Finding a viable product idea is far less challenging than developing, packaging, and marketing it right and at the right time. It is a common misconception that having a great idea is half the deal. In reality, the biggest challenge for both financial and management reasons is finding the right team to bring this idea to life.
In most cases, entrepreneurs, while being experts in their field, naturally have little understanding of software development since this is quite a different sphere. So, even having the most brilliant concept, they do not know yet what the end product will look like, which stack of technologies to use, what specialists they need, and how to filter out the good ones.
On average, a solid complex product requires up to a dozen different specializations. Go figure out how much time, money, and energy it takes to find, attract, and keep not just one but several experienced professionals.
So, often, the only viable option for a business or startup that does not have its own technical team is to get help from another already existing, well-rehearsed one.
The “ready to build” teams’ market can be divided into technological partnership and outsourcing. In this article, we would like to show the pros and cons of each of the two approaches and briefly describe in what situation which one works best.
An outsourcer is a third-party contractor hired to perform specified services. You set a task, the desired result, and a deadline and, ideally, get exactly what you asked for. Such collaboration implies that the client knows well what they want to be done and how, and controls the contractor’s work progress.
What outsourcing does not imply is that the contractor takes the creative initiative. They are limited in time and staff, with dozens of contracts to work on. And they do not have any vested interest in the success of the client’s project to go out of their way and perfect the solution, so the contract’s outcome largely depends on the client’s attentiveness and the clarity of the requirements. To cut it short, the contractors do what they are told to do.
It necessitates a certain level of technical expertise and resources to manage the outsourced work expected from a software development company but unattainable for a startup with no developer team. But even if the client has, let’s say, a CTO that could overlook the contractor’s work, the need to control implementation often turns into micromanagement.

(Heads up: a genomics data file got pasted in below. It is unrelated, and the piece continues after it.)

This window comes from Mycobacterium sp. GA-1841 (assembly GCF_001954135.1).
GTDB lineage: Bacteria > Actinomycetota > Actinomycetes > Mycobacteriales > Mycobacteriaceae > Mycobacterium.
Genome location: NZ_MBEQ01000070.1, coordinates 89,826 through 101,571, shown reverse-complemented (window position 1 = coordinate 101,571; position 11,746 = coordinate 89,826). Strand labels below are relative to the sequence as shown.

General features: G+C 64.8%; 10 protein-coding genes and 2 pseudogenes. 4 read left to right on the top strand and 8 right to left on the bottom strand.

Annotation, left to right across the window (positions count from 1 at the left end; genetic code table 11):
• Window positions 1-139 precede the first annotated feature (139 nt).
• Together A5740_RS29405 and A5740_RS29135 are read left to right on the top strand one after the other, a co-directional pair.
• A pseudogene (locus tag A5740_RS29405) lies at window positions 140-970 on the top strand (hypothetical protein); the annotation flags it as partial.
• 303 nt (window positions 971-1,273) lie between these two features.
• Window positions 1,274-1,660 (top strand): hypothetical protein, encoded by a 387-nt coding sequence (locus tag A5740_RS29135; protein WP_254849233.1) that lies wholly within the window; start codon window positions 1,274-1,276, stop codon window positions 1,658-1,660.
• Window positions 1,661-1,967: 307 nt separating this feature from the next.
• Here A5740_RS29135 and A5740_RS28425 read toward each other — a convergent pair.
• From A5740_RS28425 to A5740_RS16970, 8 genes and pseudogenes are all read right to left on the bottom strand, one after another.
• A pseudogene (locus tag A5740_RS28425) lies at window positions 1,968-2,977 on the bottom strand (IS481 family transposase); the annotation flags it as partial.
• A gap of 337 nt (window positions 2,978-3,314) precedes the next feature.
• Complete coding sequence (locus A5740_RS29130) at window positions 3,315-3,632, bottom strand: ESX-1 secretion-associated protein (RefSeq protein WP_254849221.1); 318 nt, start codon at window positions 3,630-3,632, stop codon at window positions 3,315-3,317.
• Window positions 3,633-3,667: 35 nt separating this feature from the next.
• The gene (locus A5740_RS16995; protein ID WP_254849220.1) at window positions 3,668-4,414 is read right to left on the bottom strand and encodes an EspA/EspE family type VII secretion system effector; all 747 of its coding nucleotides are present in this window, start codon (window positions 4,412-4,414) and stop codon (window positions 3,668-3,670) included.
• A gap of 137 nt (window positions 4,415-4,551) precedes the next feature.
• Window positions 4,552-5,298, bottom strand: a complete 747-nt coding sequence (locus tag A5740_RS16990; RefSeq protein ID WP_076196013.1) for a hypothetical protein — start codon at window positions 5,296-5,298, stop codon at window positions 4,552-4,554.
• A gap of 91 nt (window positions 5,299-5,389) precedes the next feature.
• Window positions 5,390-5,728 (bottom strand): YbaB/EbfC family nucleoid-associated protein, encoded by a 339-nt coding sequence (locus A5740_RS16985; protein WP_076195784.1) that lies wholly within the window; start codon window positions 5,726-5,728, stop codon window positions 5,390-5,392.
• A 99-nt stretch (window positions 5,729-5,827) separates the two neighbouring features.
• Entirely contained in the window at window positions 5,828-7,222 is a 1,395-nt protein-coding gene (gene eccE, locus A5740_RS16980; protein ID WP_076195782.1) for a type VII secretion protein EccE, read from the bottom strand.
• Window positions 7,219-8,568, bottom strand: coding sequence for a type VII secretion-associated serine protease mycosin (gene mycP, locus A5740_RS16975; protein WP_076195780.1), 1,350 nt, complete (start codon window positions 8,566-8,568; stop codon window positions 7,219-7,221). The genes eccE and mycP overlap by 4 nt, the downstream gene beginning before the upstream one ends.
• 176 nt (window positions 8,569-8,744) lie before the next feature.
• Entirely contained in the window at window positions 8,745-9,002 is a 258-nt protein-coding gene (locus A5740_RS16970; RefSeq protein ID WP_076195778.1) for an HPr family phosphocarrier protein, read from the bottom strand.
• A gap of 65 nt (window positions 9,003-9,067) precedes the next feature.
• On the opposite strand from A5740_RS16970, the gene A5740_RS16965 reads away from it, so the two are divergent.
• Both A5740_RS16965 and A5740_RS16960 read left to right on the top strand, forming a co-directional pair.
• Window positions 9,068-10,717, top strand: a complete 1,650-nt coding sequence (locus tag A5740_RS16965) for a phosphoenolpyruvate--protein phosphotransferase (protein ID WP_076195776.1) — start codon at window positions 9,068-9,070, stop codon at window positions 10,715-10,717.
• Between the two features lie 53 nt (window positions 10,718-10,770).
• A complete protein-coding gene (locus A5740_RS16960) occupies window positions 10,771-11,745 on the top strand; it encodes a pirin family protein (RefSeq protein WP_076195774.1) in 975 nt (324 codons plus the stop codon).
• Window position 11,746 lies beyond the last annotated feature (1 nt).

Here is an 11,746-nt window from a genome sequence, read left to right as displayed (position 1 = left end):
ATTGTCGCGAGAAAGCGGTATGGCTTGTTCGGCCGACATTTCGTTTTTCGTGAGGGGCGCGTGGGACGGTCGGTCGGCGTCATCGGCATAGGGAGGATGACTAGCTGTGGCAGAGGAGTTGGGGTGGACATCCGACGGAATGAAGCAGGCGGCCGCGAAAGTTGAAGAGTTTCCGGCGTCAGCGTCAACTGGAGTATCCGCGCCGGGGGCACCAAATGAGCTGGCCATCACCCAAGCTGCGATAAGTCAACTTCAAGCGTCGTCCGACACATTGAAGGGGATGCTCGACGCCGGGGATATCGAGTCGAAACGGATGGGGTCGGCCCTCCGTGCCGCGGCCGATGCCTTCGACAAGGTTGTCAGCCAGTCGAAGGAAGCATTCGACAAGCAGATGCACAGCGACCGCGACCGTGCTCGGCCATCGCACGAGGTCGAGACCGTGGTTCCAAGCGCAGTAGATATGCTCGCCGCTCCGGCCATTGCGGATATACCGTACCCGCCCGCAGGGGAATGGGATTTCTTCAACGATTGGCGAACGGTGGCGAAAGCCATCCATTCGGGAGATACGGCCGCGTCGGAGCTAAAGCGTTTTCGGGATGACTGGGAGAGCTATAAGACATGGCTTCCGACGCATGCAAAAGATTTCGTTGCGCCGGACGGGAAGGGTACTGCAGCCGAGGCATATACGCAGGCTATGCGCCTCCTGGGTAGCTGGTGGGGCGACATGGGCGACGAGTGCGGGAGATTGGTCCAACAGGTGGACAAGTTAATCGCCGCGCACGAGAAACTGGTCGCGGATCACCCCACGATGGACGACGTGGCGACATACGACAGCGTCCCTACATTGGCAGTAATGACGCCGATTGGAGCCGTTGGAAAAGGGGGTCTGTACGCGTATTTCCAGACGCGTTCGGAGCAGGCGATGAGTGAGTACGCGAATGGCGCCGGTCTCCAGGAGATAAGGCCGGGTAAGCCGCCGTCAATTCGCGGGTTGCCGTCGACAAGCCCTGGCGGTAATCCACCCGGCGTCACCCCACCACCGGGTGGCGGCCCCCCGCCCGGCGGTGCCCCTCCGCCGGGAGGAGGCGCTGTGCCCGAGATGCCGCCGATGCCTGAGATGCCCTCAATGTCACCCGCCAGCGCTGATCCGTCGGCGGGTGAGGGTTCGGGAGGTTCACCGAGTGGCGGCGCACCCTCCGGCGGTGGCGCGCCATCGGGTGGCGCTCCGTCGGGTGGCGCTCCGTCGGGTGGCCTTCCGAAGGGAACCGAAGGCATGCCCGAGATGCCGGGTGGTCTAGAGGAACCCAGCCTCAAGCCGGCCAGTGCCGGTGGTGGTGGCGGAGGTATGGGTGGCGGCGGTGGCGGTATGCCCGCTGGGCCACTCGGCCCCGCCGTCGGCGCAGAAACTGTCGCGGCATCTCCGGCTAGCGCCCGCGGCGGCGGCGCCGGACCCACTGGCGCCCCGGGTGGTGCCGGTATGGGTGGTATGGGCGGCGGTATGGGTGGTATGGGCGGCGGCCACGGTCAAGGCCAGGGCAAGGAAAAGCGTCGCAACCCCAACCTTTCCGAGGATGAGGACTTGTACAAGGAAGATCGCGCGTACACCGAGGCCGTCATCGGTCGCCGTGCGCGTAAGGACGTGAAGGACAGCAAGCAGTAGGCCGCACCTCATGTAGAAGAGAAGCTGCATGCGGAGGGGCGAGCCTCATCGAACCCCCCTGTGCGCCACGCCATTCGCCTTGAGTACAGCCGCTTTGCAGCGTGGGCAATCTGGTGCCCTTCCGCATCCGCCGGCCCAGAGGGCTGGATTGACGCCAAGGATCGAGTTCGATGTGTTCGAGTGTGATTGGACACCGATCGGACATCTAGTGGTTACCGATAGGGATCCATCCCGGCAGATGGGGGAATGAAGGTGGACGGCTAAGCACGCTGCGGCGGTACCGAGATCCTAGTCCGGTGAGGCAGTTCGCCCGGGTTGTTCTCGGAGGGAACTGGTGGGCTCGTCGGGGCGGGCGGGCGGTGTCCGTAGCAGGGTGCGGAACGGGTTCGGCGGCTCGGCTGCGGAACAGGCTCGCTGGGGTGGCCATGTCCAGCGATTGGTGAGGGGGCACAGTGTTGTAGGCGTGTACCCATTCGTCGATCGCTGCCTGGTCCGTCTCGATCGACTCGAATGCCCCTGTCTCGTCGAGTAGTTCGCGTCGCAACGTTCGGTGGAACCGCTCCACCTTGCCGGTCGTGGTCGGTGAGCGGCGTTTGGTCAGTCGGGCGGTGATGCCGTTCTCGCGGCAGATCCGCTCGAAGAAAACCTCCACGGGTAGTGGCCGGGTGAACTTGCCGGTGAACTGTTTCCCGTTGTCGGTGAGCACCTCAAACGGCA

The results are an unmotivated outsourcing team implementing a sub-optimal solution. And don’t get us started on the wasted but oh-so-expensive time the CTO and the founder would rather spend on pitching investors, generating new ideas, and finding new opportunities.
Still, it is a convenient option to get the job done when it is not critical enough to keep in-house, when the contractor’s team is professional, and the client can adequately manage the work and assess the results.
Another case when outsourcing is a good choice is when you already have a software product in place, and what is required is just either to scale it or elaborate it a bit for the specific client’s needs, like integrating it with some extra sources or adding a reporting piece, etc.
A technological partner becomes the company’s full-on technical team, which can be a perfect choice for entrepreneurs that lack one. It is a long-term, mutually beneficial commitment where the client provides a business idea, and the vendor implements it into a product.
Obviously, when someone takes most of the burden off your shoulders, this cannot be for free. So, the cons here are evident: one has to pay more compared to outsourcing. Unlimited, unrestricted access to professionalism is more expensive.
Commonly, the technological partner participates in the project in exchange for equity. That is why a technological partnership is sometimes coined as a sweat equity investment – an investment of the vendor’s time, labour, expertise, and experience.
This power dynamic makes all the difference. Instead of performing disparate top-down tasks, the technological partner actively participates in projects they choose and approaches project development holistically. They offer their technological expertise and smooth business processes, have a critical eye, and can suggest more effective approaches when they see the flaws of the current ones and are financially motivated to build a successful product.
Combine all of those, and you get an enthusiastic professional team of specialists you would not have access to that works efficiently and de-risks the startup process. A technological partner is there not just to get it done but to make it work.
Let’s summarize what we have described above:
- Cheaper but requires more time and management efforts from the customer.
- A great choice when the main job is done, and one needs just to add some extended functionality or elaborate the system a bit by the existing patterns.
- Will work when there is a CTO on the client side that will manage the implementation, and the required development processes are well-documented.
- A perfect choice when you have a great idea but no technical experts to lead the process
- An option when you are ready to share part of your future revenue or invest more in the development process in return for getting set business processes and technological expertise
- Work with an equal partner rather than a performer.